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Very Large Array
Very Large Array Very Large Array


The Very Large Array (VLA) is one of the world's premier astronomical radio observatories. The VLA consists of 27 antennas arranged in a huge Y pattern up to 36km (22 miles) across -- roughly one and a half times the size of Washington, DC.

Each antenna is 25 meters (81 feet) in diameter; they are combined electronically to give the resolution of an antenna 36km (22 miles) across, with the sensitivity of a dish 130 meters (422 feet) in diameter.


1972 August: approved by Congress

1973 April: construction started
1975 September 22: first antenna put in place
1976 February 18: first fringes
1981 January: entire array completed nearly one year ahead of schedule!

The total cost was $78,578,000 (in 1972 dollars), roughly $1 per tax-payer at the time; the project was completed within the allotted budget.


Plains of San Agustin, west of Socorro, New Mexico.

latitude = 34 04' 43.497" north
longitude = 107 37' 03.819" west
elevation = 2124 m


Each antenna:

25m (81 ft.) in diameter, 230 tons.

The array:

There are four configurations: A array, with a maximum antenna separation of 36km; B array -- 10km; C array -- 3.6km; and D array -- 1km. The telescopes are switched between these configurations every four months or so.

Resolution: 0.04arcseconds

The resolution of the VLA is set by the size of the array -- up to 36km (22 miles) across. At our highest frequency (43GHz) this gives a resolution of 0.04 arcseconds: sufficient to see a golf ball held by a friend 150km (100 miles) away. Of course, very few golf balls contain high-power radio transmitters...

Misc. antenna information:

Slew rates: 40 degrees per minute in azimuth, 20 degrees per minute in elevation

Minimum elevation angle: 8 degrees above the horizon

Frequency coverage:

The VLA can observe at various bands between 300 and 50,000 MHz (90 to 0.7cm):

How does it work?

The VLA is an interferometer; this means that it operates by multiplying the data from each pair of telescopes together to form interference patterns. The structure of those interference patterns, and how they change with time as the earth rotates, reflect the structure of radio sources on the sky: we can take these patterns and use a mathematical technique called the Fourier transform to make maps.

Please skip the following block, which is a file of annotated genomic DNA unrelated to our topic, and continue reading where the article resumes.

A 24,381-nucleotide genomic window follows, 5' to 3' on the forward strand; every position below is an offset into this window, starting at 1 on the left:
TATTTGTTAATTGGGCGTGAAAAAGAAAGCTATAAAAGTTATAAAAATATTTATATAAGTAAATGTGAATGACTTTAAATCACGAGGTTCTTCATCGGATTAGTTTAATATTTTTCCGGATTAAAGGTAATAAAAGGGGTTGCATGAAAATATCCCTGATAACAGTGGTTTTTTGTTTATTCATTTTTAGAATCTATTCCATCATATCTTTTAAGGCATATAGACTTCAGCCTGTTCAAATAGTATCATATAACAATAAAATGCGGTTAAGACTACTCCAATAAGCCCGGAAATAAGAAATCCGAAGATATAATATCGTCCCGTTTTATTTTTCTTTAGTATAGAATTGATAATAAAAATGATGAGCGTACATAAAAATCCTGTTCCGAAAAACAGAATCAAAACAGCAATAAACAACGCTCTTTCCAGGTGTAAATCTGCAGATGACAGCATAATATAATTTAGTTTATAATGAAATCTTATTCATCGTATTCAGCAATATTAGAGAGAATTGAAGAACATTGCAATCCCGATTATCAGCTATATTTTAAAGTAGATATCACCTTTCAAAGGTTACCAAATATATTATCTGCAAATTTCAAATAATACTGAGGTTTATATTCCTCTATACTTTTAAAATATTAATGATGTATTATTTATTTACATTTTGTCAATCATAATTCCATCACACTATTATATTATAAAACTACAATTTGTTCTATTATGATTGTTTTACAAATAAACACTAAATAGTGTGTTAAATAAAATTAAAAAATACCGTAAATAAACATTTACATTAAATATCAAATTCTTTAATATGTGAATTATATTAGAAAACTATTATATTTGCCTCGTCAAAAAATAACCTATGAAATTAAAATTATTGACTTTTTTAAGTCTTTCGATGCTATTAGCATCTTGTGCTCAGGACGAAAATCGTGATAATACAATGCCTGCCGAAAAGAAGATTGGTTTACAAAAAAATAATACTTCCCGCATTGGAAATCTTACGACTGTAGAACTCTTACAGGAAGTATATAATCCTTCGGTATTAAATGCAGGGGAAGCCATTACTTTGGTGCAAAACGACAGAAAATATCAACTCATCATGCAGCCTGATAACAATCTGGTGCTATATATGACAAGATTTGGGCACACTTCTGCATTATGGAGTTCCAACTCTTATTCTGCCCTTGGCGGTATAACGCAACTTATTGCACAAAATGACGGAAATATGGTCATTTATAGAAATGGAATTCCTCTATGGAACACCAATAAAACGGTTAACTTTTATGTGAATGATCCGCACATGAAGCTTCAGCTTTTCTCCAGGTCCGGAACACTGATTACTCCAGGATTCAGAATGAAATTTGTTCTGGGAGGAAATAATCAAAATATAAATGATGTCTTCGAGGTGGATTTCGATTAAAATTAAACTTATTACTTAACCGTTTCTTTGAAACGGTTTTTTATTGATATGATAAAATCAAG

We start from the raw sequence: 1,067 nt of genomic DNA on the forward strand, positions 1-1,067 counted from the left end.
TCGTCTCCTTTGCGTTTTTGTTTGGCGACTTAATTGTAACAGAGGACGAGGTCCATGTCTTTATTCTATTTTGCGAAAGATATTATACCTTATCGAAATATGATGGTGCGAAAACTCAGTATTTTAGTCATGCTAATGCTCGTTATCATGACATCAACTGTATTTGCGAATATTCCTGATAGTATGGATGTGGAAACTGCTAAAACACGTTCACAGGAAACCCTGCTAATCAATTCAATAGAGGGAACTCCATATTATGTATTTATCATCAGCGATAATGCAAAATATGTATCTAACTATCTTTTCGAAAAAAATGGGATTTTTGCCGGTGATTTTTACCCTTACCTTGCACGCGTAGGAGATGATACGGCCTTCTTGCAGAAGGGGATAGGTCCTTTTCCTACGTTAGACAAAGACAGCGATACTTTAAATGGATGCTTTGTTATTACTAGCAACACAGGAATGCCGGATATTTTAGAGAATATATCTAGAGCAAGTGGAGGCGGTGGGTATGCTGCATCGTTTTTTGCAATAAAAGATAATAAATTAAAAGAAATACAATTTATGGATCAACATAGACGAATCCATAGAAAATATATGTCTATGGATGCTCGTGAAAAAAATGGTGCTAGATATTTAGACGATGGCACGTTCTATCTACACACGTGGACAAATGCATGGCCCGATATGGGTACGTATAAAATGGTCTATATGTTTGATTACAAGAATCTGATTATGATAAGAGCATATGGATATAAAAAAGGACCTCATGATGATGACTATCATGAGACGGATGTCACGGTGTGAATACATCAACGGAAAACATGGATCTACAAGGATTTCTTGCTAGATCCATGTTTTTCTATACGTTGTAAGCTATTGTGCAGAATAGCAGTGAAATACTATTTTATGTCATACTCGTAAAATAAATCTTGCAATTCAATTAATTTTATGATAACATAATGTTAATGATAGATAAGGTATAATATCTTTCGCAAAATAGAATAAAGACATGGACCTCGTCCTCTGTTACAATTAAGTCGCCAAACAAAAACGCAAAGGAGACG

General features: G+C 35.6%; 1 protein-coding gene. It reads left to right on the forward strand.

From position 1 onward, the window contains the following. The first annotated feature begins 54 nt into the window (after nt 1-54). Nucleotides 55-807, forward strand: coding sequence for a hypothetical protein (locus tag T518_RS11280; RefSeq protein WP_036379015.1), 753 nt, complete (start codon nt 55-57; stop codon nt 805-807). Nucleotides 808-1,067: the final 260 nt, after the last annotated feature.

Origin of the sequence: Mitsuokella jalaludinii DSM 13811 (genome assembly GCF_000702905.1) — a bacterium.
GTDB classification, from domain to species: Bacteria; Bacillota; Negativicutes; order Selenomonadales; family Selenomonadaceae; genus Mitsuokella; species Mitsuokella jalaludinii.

Who uses it?

The VLA is used primarily by astronomers from around the world. It's also occasionally used for atmospheric/weather studies, satellite tracking, and other miscellaneous science. If you would like to use the VLA for your research experiment, please see the instructions for submitting proposals .

Who runs it?

The VLA is operated by the National Radio Astronomy Observatory (NRAO), which is a facility of the National Science
Foundation (NSF), operated under cooperative agreement by Associated Universities, Inc. (AUI).

Can I go see it?

The VLA is open to the public.

For more information , visit the VLA home page here:  


Visit the National Radio Astronomy Observatory here: 


Comment: All of this technical data and jargon are important to scientists.  I really do not understand it. For the common person, this is a sight to behold. It is overwhelming. In June of 1983 I was touring the State of New Mexico on my motorcycle and while traveling east on Highway 60, I could see some kind of man-made structure on the plains several miles ahead. As I drew closer, I could see the object was enormous. Soon I could see that it was several objects and eventually the whole Array was visible. I had no idea the Array was there, what it was or for what purpose. The site seemed abandoned and the one road going into the site had a padlock on the gate. At the gate was a small (1ft x 2ft) metal sign on a wooden post that said simply "A Very Large Array.” I have seen several man-made structures that made me stand in awe, they include the World Trade Center, the Empire State Building, Hoover Dam, the Mackinac Bridge and the Golden Gate Bridge. This Array however, took my breath away. It was eerie. Chilling. Almost sinister. Unfortunately, the site is not on the way to anywhere and the area is sparsely populated so you probably will never see it.

 The pictures above do not convey the enormity of the project. This is a personal experience.


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